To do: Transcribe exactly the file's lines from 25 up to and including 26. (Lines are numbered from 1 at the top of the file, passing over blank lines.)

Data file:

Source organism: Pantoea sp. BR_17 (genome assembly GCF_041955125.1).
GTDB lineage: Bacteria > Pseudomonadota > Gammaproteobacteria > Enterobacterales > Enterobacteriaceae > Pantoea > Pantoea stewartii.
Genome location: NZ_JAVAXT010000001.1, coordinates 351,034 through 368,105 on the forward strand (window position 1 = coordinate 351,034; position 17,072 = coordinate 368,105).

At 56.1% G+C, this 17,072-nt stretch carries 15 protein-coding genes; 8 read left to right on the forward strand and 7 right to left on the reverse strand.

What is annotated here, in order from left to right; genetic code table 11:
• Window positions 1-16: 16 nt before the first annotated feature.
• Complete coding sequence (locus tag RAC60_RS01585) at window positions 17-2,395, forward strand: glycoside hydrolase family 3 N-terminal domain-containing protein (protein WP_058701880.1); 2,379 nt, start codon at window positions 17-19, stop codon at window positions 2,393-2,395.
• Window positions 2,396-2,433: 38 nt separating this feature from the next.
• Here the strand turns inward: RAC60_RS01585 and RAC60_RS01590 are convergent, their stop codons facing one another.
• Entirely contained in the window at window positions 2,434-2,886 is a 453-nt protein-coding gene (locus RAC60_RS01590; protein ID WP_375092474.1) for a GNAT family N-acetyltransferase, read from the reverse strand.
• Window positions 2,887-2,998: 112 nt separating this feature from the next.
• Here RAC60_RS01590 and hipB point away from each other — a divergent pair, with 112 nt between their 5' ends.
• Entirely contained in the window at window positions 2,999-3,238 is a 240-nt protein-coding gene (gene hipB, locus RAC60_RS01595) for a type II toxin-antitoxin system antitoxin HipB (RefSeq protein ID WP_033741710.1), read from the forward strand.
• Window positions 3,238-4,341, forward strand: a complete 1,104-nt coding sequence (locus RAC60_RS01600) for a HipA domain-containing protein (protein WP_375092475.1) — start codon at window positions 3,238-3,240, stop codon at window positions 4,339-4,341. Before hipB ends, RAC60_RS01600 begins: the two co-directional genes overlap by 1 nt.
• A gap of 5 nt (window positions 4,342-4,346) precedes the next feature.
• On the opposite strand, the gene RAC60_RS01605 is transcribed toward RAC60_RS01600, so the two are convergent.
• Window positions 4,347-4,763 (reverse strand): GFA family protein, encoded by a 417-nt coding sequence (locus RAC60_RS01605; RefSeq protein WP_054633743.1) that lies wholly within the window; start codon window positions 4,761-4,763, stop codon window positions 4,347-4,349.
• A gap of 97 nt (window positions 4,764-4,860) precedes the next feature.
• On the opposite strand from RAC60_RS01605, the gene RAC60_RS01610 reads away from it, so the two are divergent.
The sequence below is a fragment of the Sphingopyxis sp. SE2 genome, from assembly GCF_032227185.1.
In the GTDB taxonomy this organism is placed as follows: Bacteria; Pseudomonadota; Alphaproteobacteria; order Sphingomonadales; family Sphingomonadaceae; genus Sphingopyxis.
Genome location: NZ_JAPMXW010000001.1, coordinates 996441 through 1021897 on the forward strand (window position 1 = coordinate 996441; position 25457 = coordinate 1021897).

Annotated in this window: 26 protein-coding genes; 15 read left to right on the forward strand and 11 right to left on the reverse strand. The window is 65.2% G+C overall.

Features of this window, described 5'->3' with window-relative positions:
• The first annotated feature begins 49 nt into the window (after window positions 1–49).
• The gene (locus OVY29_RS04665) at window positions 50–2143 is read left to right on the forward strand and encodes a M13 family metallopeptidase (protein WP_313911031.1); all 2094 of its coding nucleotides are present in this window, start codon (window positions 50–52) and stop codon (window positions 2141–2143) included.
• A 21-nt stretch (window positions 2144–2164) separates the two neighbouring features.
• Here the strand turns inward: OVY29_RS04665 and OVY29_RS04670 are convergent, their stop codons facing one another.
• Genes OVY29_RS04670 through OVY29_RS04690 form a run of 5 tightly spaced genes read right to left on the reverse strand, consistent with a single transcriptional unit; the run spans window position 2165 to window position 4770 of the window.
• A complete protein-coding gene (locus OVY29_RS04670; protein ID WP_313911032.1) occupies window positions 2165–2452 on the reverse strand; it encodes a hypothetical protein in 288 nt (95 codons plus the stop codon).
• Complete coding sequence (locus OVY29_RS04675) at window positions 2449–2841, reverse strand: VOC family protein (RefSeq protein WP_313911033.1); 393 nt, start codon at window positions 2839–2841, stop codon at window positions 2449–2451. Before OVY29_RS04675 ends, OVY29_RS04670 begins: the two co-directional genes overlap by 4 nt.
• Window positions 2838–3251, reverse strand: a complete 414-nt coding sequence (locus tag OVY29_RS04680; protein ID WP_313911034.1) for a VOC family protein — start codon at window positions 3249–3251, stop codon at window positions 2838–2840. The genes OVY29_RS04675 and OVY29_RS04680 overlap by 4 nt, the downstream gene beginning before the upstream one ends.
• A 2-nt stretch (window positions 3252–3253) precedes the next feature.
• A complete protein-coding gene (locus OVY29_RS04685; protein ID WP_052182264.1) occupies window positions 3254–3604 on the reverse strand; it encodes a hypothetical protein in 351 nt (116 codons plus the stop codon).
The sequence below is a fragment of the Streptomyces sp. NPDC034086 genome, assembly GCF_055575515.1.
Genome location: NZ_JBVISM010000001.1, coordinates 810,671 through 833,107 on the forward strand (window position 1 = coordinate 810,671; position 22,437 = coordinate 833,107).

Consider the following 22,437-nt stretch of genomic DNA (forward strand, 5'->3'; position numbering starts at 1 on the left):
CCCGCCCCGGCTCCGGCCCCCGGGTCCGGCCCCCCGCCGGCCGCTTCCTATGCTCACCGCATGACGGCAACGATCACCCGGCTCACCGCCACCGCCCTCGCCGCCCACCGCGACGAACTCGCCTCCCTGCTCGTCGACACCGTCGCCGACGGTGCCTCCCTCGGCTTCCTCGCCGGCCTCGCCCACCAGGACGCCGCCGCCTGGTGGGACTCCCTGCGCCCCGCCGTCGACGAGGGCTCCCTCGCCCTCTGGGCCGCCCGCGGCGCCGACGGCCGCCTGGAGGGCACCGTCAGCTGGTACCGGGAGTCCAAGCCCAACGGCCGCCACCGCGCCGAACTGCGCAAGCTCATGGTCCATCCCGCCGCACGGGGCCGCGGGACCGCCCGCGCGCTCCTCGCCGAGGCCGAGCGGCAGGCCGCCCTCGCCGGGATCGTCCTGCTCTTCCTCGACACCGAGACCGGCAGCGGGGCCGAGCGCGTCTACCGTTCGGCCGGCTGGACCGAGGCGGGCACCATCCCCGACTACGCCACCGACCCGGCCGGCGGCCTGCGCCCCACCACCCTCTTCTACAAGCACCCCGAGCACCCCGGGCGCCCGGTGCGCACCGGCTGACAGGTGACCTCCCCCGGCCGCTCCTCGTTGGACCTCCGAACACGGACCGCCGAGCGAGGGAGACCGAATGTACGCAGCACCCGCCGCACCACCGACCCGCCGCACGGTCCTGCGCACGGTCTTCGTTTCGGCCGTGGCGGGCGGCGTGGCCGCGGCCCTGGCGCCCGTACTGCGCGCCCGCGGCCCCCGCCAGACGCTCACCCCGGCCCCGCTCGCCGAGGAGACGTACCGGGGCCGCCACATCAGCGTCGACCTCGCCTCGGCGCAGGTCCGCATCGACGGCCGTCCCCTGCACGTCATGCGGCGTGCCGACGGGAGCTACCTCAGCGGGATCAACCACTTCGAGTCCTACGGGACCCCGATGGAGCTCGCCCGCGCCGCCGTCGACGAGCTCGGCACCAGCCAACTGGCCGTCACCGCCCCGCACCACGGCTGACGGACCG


• The first annotated feature begins 49 nt into the window (after window positions 1–49).
• The gene (locus OVY29_RS04665) at window positions 50–2143 is read left to right on the forward strand and encodes a M13 family metallopeptidase (protein WP_313911031.1); all 2094 of its coding nucleotides are present in this window, start codon (window positions 50–52) and stop codon (window positions 2141–2143) included.